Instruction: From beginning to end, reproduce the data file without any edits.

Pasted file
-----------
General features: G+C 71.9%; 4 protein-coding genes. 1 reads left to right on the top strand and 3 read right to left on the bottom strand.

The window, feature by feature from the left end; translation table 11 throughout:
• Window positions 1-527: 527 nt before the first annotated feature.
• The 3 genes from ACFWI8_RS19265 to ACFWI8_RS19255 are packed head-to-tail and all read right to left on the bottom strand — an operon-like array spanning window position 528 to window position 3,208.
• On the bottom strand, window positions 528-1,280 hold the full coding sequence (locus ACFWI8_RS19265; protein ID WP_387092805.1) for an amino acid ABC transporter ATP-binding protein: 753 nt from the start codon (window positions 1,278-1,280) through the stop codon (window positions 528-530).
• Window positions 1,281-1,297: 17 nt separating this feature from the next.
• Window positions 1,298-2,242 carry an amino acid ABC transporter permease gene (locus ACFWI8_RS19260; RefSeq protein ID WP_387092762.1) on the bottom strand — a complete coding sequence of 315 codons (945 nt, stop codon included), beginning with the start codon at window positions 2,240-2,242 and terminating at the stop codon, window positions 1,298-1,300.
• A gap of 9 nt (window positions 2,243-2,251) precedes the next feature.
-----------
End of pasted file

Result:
General features: G+C 71.9%; 4 protein-coding genes. 1 reads left to right on the top strand and 3 read right to left on the bottom strand.

The window, feature by feature from the left end; translation table 11 throughout:
• Window positions 1-527: 527 nt before the first annotated feature.
• The 3 genes from ACFWI8_RS19265 to ACFWI8_RS19255 are packed head-to-tail and all read right to left on the bottom strand — an operon-like array spanning window position 528 to window position 3,208.
• On the bottom strand, window positions 528-1,280 hold the full coding sequence (locus ACFWI8_RS19265; protein ID WP_387092805.1) for an amino acid ABC transporter ATP-binding protein: 753 nt from the start codon (window positions 1,278-1,280) through the stop codon (window positions 528-530).
• Window positions 1,281-1,297: 17 nt separating this feature from the next.
• Window positions 1,298-2,242 carry an amino acid ABC transporter permease gene (locus ACFWI8_RS19260; RefSeq protein ID WP_387092762.1) on the bottom strand — a complete coding sequence of 315 codons (945 nt, stop codon included), beginning with the start codon at window positions 2,240-2,242 and terminating at the stop codon, window positions 1,298-1,300.
• A gap of 9 nt (window positions 2,243-2,251) precedes the next feature.